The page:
This can be spent on researching the specific business opportunity, as well as the industry and business in general and will ensure that a reasonable amount of time is allocated to assessing the risks and opportunities of the proposed transaction.

Verify disclosure information
Potential franchisees will rely primarily on information provided in the franchisor's disclosure document, and should make every attempt to independently verify each item in the document to ensure that the information presented is current and correct. It is important to remember that disclosure documents under the Code are required to be updated within four months of the end of the financial year (which for most systems will be October 31 for the preceding 12 month period July to June).

Consequently, a franchisee who receives a disclosure document in July, August or September in any given year could be looking at information which is 12 months or more old.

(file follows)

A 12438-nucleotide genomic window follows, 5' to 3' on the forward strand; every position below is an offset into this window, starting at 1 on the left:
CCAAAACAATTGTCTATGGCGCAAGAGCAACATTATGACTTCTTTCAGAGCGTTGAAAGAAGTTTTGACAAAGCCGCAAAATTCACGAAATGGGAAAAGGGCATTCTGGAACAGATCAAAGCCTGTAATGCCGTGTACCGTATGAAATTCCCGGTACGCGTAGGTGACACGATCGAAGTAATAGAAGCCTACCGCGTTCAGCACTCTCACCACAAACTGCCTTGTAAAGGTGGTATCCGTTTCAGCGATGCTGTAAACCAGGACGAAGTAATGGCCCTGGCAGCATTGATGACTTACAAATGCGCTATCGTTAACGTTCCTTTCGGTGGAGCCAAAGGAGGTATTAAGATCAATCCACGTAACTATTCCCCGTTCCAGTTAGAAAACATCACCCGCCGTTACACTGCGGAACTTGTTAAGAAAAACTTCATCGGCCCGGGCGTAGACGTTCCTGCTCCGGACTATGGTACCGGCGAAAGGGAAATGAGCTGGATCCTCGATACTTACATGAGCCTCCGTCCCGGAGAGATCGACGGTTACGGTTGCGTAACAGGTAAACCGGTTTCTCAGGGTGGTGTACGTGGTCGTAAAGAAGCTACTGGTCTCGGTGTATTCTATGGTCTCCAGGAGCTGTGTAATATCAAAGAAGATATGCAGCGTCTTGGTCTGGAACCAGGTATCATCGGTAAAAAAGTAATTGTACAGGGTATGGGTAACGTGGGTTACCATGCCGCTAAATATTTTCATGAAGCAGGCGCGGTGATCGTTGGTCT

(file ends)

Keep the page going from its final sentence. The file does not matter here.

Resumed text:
If this is the case, the potential franchisee may choose to request a more recent disclosure document, or defer a purchase decision until after the disclosure document is updated.

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About the Author
Jason Gehrke is a director of the Franchise Advisory Centre and has been involved in franchising for 18 years at franchisee, franchisor and advisor level. He provides consulting services to both franchisors and franchisees, and conducts franchise education programs throughout Australia. He has been awarded for his franchise achievements, and publishes Franchise News & Events, Australia's only fortnightly electronic news bulletin on franchising issues.